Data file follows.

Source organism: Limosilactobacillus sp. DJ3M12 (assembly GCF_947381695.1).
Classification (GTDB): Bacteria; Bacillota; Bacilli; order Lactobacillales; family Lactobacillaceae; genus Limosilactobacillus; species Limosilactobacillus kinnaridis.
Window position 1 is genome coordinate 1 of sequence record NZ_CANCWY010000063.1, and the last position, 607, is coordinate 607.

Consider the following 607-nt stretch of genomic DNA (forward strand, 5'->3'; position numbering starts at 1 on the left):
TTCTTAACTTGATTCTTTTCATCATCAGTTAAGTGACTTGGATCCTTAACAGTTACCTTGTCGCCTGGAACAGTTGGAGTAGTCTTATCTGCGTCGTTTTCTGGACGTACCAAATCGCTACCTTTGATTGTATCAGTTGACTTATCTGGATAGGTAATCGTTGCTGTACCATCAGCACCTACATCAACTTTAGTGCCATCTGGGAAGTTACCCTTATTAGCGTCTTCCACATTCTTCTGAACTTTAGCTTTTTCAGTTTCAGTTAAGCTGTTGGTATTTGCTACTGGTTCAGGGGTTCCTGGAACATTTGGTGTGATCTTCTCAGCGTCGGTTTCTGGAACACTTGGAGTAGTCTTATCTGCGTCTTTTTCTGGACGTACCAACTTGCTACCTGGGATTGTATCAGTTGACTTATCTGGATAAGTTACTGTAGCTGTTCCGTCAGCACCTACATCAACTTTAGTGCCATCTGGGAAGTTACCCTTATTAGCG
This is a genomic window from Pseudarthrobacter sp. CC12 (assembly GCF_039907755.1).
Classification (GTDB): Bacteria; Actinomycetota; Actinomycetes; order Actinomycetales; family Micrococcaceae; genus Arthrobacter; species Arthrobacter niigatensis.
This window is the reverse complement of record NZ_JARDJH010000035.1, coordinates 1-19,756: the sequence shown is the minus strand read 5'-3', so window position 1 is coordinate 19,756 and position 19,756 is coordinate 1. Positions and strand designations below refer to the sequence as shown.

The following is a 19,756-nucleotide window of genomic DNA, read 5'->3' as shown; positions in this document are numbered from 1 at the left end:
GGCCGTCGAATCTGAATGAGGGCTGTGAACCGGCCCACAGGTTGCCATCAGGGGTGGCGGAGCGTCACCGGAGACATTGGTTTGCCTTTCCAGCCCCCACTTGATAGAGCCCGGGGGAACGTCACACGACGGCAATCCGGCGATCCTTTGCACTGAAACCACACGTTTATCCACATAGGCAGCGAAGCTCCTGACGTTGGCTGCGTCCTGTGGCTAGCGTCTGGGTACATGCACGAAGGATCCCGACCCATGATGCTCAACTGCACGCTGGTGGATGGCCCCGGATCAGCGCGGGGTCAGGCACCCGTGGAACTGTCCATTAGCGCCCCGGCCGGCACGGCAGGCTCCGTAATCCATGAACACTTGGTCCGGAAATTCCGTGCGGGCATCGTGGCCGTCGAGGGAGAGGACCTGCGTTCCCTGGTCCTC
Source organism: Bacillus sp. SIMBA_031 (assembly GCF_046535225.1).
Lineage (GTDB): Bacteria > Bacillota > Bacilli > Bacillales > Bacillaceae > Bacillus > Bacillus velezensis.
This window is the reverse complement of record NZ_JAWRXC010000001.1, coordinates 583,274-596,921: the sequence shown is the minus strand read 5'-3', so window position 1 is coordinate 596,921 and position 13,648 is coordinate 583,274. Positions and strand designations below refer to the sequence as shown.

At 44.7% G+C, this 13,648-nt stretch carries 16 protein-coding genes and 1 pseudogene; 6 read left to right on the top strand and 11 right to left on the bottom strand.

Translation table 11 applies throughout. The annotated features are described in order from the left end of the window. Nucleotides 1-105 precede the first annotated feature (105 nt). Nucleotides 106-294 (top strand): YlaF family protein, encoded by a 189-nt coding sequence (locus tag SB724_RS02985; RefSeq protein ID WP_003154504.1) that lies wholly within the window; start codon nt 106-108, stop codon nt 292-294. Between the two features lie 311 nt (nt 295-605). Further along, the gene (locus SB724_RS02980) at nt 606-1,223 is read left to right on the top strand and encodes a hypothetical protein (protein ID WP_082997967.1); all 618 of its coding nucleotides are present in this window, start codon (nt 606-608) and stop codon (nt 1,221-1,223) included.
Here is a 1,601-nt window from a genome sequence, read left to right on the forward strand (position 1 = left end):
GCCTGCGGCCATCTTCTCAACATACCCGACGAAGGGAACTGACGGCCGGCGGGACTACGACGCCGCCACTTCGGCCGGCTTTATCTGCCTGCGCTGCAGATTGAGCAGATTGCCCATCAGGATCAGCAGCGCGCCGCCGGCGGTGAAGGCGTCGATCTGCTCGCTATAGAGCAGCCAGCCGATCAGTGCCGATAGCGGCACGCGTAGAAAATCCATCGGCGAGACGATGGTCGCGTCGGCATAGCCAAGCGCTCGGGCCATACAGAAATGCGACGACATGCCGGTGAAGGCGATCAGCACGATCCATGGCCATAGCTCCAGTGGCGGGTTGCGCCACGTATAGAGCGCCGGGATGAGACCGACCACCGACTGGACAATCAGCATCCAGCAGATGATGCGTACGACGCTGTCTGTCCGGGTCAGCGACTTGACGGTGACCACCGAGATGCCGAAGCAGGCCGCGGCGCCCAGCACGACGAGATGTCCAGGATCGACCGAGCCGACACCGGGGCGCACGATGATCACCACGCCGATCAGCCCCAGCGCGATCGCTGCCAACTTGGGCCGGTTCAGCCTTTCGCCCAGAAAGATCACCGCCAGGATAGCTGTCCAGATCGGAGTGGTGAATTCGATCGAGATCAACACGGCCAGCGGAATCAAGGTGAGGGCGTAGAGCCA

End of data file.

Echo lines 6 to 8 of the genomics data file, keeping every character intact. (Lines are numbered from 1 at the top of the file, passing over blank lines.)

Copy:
This is a genomic window from Pseudarthrobacter sp. CC12 (assembly GCF_039907755.1).
Classification (GTDB): Bacteria; Actinomycetota; Actinomycetes; order Actinomycetales; family Micrococcaceae; genus Arthrobacter; species Arthrobacter niigatensis.
This window is the reverse complement of record NZ_JARDJH010000035.1, coordinates 1-19,756: the sequence shown is the minus strand read 5'-3', so window position 1 is coordinate 19,756 and position 19,756 is coordinate 1. Positions and strand designations below refer to the sequence as shown.